- Author: Pam Devine
What got me started on this contribution is a book I recently read, called Hungry Planet by Peter Menzel and Faith D’Aluisio. It photo-chronicles what an average family from different regions around the world eats in a week. Fascinating reading, but not the topic of this blog, just the inspiration.
The report does distinguish between loss and waste, pointing out that losses, which occur in production, harvest, postharvest and processing, are most prevalent in developing countries, whereas waste, which occurs at the end of the processing phase, is due to poor distribution and consumption habits, found in the industrialized countries. In developing countries, 40 percent of losses occur at post-harvest and processing levels while in industrialized countries more than 40 percent of losses happen at retail and consumer levels.
The report also points out that per capita waste by consumers is approximately 10 times greater in Europe and North America than it is in sub-Saharan Africa and South and Southeast Asia. Not surprising, just hard to hear.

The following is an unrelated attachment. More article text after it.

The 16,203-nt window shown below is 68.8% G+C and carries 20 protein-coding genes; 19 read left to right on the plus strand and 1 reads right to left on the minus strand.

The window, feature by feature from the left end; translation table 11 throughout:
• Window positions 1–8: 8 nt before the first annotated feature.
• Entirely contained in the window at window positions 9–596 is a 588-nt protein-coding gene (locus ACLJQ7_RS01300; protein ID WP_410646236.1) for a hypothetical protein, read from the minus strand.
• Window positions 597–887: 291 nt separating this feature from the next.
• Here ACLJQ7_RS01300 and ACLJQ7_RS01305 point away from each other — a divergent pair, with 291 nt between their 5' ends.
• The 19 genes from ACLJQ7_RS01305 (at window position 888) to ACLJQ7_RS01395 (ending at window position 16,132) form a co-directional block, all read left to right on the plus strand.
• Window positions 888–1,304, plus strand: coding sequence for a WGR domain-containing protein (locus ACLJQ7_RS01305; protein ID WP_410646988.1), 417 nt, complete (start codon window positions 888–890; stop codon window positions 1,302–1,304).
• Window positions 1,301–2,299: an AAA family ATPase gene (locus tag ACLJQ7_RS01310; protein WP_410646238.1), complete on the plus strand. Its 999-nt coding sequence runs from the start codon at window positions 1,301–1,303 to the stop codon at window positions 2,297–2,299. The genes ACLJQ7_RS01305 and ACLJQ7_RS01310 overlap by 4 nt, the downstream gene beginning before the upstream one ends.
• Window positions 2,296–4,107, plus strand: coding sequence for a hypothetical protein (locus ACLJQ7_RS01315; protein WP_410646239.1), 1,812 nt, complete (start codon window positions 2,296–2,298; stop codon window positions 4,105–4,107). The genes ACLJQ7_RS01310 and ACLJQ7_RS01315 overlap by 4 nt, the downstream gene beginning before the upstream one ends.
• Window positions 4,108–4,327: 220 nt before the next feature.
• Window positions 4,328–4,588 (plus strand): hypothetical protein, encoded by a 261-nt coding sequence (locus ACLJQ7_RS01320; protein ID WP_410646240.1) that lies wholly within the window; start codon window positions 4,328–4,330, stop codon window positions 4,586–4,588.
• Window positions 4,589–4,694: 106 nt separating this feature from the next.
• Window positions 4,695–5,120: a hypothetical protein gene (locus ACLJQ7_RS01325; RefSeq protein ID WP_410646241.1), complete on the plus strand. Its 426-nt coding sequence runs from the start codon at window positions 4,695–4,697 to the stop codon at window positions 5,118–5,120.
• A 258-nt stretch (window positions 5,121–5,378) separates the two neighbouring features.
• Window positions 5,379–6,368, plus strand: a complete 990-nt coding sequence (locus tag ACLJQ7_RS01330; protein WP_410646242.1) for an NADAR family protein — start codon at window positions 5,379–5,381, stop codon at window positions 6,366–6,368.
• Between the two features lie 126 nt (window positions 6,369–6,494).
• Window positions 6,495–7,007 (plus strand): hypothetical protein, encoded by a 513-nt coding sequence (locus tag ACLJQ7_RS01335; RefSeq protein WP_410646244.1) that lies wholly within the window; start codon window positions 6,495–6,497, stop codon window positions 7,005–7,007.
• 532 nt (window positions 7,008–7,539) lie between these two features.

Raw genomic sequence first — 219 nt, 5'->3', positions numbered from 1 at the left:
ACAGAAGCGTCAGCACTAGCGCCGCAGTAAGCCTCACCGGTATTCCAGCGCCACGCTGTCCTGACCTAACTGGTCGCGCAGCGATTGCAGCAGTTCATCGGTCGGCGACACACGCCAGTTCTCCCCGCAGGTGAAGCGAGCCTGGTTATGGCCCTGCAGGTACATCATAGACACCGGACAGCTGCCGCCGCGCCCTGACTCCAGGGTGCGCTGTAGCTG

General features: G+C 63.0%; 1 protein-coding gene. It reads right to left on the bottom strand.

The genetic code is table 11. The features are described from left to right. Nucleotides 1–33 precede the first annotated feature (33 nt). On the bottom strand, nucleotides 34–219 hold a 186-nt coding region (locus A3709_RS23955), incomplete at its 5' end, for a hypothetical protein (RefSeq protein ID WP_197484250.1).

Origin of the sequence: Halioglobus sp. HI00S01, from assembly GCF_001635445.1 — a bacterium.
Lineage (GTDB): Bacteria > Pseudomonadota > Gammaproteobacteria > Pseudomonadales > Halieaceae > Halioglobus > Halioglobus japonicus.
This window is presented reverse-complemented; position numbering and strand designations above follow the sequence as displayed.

We aren’t only wasting food when we throw out our fruits and vegetables. It takes time, money, energy, water and oil to generate produce. In fact, an article written for The Economist states, “Producing these wasted calories accounts for more than one-quarter of America’s consumption of fresh water, and also uses about 300 million barrels of oil a year.”
And, if that’s not enough what about the time and gas required to take it from the farm to the packing house to the shipper to the store to the home to the dump? And once it’s at the dump, rotting fruits and vegetables produce methane, a greenhouse gas 20 times more potent than carbon dioxide.
OK, OK enough with the lecture. What can we do?
- Raise your awareness of waste
- Assess what you have on hand before buying more
- Plan your meals and shop with a list to reduce over-purchasing (and go to the store with a full stomach!)
- Organize your fridge and counter so you know what you have
- Cook so that you don’t have too many leftovers
- Use your freezer
- Get creative with any remaining fruits and vegetables — recipes are abundant online
- Compost leftovers so you can grow your own fruits and vegetables